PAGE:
My favorite Christmas growing up was the year my dad lost his job. My mom told my brother and me that we did not have money to spend, and that she knew things felt scary. But, she said, “You can make it better. You can help us find a way to celebrate and feel grateful for what we have.” We brainstormed ideas and settled on a themed Little House on the Prairie Christmas. We poured maple syrup on snow and looked up old Christmas songs to sing together (sadly, none of us played the fiddle). I remember how giddy I was at my own goodness – getting excited about a single candy cane in my stocking, just like Laura felt about the one she got with a cup and a penny. I’m embarrassed to say it wasn’t until many years later that I realized the big gift my mom had given me that year. (Hint: it wasn’t the candy.)
My generation has been raising kids in a time of intense pressure on parenting. The great thing is that maybe more than any other time in history, we are rightly focused on kids – their feelings, their experiences, and their autonomy. The tough thing is that it’s easy with all the noise to miss the things that really mean the most to them.
The era of COVID-19 is bringing unimaginable loss to adults and children alike. Some are losing family members, some jobs and security, and some the beautiful normalcy of their days, friendships and routines. For a generation of parents tuned in to their kids’ pain, it hurts so much to see children bear this with us. So, in neighborhoods wealthy enough to be concerned with anything beyond survival, we're organizing parades to celebrate kids' quarantine birthdays, printing poster-sized versions of their faces to line the streets because they are missing graduations, and having long Facebook discussions of how to honor the third graders who won't get to experience their transition to . . . fourth grade. I think this is driven by love, but I also think it may miss the simplest and most basic gift we can give kids to battle suffering – to give it meaning.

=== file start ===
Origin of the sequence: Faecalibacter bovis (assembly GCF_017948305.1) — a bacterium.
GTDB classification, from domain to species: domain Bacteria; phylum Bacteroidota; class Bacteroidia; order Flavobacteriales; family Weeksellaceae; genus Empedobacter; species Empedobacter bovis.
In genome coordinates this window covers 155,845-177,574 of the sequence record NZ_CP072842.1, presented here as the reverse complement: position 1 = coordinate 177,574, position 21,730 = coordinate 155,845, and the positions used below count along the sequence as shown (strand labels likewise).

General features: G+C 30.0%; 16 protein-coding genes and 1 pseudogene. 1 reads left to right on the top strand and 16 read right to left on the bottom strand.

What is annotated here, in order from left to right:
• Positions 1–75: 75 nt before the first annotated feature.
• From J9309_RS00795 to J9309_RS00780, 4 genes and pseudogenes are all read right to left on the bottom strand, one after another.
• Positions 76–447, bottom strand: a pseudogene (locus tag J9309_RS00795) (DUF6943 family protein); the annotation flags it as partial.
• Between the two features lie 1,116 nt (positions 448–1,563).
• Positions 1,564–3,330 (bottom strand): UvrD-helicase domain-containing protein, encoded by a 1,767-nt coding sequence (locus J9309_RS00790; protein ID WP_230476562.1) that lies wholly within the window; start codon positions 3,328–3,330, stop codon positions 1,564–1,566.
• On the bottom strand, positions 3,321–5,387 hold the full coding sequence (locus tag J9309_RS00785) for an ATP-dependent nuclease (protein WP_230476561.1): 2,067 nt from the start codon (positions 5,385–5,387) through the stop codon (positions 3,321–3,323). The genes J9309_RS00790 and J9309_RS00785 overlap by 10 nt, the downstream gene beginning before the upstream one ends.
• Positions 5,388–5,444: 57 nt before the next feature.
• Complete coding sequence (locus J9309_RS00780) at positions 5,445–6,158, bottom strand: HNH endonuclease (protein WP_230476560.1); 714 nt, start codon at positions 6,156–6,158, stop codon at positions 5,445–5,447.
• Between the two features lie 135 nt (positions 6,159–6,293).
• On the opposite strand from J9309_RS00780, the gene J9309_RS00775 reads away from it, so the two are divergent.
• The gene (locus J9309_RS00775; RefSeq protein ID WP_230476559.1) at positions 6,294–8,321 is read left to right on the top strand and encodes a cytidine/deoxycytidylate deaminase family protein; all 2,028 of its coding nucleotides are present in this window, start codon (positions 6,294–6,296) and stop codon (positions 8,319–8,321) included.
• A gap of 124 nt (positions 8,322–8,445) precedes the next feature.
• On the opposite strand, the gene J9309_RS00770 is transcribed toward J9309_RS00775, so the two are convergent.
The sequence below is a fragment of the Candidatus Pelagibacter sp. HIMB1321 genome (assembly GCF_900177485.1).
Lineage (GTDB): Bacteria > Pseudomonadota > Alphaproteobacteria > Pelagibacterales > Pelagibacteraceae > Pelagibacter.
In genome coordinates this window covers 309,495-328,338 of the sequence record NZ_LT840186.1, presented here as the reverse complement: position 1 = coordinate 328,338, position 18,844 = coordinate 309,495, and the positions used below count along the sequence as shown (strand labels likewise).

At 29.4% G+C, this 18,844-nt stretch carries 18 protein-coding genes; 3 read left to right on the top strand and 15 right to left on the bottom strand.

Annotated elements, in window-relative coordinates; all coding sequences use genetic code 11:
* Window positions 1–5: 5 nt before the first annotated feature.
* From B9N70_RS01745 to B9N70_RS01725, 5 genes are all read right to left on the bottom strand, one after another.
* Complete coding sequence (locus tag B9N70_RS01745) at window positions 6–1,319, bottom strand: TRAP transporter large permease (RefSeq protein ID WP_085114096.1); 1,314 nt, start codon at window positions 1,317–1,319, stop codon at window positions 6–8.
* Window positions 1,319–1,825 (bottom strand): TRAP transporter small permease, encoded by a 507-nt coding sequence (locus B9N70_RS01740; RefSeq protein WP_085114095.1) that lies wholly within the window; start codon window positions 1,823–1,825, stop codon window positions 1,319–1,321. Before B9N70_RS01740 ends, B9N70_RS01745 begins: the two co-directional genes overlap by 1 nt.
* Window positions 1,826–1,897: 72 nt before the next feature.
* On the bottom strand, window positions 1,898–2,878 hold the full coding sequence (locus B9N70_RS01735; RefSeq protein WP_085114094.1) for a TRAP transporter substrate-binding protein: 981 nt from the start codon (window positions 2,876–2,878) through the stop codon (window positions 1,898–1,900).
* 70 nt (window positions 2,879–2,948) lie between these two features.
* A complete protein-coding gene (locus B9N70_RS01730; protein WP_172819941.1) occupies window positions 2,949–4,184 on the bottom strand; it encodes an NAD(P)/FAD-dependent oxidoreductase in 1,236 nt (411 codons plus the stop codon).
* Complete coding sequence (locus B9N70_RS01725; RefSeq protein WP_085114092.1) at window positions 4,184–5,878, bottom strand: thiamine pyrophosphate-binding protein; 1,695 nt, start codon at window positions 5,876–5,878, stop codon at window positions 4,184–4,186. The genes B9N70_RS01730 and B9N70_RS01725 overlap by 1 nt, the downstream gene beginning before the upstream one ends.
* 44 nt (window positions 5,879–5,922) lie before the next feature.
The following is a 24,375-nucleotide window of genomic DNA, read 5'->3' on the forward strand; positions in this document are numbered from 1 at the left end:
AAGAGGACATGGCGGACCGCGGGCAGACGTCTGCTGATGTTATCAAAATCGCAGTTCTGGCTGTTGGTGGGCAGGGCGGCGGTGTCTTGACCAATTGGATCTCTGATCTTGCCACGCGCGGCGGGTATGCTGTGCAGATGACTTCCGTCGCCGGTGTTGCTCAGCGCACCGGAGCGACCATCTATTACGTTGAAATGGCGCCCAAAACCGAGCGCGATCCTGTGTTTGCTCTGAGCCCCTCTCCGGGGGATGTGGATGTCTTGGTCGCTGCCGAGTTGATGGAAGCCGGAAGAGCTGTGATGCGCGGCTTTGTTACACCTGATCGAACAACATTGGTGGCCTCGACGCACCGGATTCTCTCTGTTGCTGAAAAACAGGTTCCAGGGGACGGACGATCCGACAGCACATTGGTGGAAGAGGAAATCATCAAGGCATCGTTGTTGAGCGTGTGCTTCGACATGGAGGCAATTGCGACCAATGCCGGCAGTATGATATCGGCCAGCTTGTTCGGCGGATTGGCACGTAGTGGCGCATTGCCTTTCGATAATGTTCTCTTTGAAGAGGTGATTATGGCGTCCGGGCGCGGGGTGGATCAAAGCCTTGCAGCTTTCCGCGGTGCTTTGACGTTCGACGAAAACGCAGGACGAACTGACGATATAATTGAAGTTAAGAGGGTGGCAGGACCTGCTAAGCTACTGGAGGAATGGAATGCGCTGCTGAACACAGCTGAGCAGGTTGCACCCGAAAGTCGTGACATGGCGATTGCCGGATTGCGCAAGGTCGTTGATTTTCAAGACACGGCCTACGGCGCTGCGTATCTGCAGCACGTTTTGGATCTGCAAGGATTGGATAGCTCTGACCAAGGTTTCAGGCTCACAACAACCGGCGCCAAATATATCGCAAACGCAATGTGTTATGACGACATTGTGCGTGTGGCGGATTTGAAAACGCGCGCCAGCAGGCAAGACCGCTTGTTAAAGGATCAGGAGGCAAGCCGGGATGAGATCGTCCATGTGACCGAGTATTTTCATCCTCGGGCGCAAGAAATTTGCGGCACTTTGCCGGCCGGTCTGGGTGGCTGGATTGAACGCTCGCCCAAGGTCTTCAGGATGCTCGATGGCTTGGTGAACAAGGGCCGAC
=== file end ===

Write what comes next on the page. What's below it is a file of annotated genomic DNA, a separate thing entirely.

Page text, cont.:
Not renowned as a parenting expert, Victor Frankl, a Holocaust survivor and author of Man’s Search for Meaning, may still have something very valuable to offer us in this moment. In his iconic work on surviving tragedy, he writes, “In some ways, suffering ceases to be suffering at the moment it finds its meaning.”
Maybe the greatest thing we can do for children is to acknowledge the searing tragedy of our reality and the real loss. And then tell them that what they do matters. Even the smallest actions they take – being kind to their sibling, washing the dishes, trying to do their e-learning – these things are sacrifices to help to save each other and to build our way back to a better world. We can ask them: Who is lonely that we know who we can call? Where should we donate every day? How can we take care of our bodies and our minds so we can be there for others? What can we give up to help others get through this?
Children don't need us to celebrate them or soothe their every missed milestone as much as they need us to invite them to help us make meaning out of this mess. And in doing so together, we may just find it is what we need as well.
Hillary Bates is an employed history major (tell your folks) who lives with her 9-year-old daughter and 12-year-old son, her husband, Josh, and her mom, Barbara, in Columbus, Ohio.